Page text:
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Fighting King CoalThe Challenges to Micromobilization in Central Appalachia$
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Shannon Elizabeth Bell

Print publication date: 2016

Print ISBN-13: 9780262034340

Published to MIT Press Scholarship Online: September 2016

DOI: 10.7551/mitpress/9780262034340.001.0001

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PRINTED FROM MIT PRESS SCHOLARSHIP ONLINE (www.mitpress.universitypressscholarship.com). (c) Copyright The MIT Press, 2022. All Rights Reserved. An individual user may print out a PDF of a single chapter of a monograph in MITSO for personal use.date: 27 January 2022

Contextualizing the Case: Central Appalachia1

Contextualizing the Case: Central Appalachia1

(p.15) 1 Contextualizing the Case: Central Appalachia1
Fighting King Coal

Shannon Elizabeth Bell

The MIT Press

Chapter 1 begins with a description of the historical roots of exploitation in Central Appalachia, revealing how the economic, political, and social structures of the region have long been influenced by its ties with the coal industry. An overview of the declining coal economy and the rise and fall of the union is then discussed, followed by an account of the earliest attempts to end surface mining in the 1960s and 70s. The next section details the myriad environmental injustices that face the coalfield region today, including mountaintop removal mining, flooding, coal waste impoundment breaches, water contamination, coal dust air pollution, and high rates of a number of chronic health conditions, including cancer, heart disease, respiratory conditions, and depression. The final section of this chapter describes the present-day environmental justice movement that is fighting to hold the coal industry accountable for the harms it has brought to the Central Appalachian region. The chapter closes with a reminder of the puzzle that frames this book: given the enormity of the coal industry’s deleterious effects on local communities, why are there such low rates of movement participation at the local level?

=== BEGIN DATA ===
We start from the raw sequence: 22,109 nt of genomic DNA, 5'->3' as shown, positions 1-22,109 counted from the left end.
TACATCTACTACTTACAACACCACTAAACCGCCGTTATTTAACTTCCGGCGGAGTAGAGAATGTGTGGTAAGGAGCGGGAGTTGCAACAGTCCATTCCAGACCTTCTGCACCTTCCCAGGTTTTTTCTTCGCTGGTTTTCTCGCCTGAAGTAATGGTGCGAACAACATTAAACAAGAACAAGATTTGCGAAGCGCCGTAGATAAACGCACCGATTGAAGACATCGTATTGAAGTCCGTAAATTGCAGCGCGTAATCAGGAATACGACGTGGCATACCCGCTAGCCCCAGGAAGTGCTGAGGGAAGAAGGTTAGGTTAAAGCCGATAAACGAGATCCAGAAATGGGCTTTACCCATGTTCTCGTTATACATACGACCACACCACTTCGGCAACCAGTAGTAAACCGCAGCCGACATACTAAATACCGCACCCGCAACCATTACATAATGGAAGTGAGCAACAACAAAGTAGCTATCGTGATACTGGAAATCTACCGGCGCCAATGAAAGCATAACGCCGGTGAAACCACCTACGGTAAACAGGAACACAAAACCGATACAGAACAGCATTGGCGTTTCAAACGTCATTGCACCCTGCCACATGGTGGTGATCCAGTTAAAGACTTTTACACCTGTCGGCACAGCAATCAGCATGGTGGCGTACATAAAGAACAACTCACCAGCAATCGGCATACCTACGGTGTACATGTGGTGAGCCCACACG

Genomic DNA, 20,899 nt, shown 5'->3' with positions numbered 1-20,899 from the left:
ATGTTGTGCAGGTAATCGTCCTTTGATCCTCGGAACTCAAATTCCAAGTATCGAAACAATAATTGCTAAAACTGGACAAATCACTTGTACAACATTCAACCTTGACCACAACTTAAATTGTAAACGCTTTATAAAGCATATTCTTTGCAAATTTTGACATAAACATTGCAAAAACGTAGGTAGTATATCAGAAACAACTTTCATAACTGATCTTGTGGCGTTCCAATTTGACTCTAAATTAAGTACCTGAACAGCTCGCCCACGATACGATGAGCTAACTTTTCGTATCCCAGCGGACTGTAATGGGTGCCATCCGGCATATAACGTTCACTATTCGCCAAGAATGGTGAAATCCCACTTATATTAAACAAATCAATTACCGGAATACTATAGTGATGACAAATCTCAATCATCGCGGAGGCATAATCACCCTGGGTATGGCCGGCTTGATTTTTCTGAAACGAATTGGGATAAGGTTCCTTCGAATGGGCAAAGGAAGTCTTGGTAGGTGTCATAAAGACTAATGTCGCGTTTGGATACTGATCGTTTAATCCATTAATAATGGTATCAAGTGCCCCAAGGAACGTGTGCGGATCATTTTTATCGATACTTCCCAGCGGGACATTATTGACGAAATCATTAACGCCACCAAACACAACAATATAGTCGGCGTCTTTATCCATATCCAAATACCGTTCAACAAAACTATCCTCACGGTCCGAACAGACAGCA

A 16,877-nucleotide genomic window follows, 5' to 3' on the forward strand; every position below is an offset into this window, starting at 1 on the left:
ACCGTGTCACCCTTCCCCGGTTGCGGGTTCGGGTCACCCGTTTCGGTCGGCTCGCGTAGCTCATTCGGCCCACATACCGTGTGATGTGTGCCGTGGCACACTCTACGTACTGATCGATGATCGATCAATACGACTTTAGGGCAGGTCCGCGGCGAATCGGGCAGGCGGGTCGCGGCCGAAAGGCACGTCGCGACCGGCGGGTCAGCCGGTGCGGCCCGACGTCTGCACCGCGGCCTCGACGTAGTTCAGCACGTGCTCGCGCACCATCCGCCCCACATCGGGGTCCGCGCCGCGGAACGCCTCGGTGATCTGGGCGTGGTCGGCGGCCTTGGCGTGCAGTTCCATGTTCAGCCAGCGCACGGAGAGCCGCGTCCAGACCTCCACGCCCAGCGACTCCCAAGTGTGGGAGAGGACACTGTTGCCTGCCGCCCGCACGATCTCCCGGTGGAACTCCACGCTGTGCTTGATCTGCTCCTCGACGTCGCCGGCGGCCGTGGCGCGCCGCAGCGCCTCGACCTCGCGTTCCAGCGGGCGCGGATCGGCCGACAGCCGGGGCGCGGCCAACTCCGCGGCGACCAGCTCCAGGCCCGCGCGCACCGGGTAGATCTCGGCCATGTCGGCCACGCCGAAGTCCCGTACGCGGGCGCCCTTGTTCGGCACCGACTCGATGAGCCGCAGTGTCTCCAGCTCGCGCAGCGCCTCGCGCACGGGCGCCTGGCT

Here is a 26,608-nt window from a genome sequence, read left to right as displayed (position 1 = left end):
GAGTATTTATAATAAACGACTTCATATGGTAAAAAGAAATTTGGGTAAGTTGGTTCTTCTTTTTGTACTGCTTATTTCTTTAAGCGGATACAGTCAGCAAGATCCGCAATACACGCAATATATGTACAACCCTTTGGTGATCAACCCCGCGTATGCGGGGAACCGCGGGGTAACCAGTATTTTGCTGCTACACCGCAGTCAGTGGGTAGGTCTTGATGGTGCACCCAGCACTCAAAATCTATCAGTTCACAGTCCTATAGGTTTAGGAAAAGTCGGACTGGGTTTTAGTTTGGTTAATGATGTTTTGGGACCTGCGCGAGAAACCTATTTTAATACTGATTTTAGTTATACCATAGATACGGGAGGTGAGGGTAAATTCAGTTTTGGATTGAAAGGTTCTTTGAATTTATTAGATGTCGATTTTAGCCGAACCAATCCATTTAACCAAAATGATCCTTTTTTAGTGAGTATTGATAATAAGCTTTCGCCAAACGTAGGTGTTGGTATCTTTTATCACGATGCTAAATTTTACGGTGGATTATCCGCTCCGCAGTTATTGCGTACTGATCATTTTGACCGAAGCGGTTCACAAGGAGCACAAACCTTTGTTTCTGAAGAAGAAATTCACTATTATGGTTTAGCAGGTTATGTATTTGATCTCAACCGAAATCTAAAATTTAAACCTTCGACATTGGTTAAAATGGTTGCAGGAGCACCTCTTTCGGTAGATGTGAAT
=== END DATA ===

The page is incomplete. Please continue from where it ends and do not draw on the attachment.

Keywords:   Exploitation, Central Appalachia, Coal industry, Surface mining, Mountaintop removal mining, Contamination, Environmental justice movement, Health, Coal dust, Union

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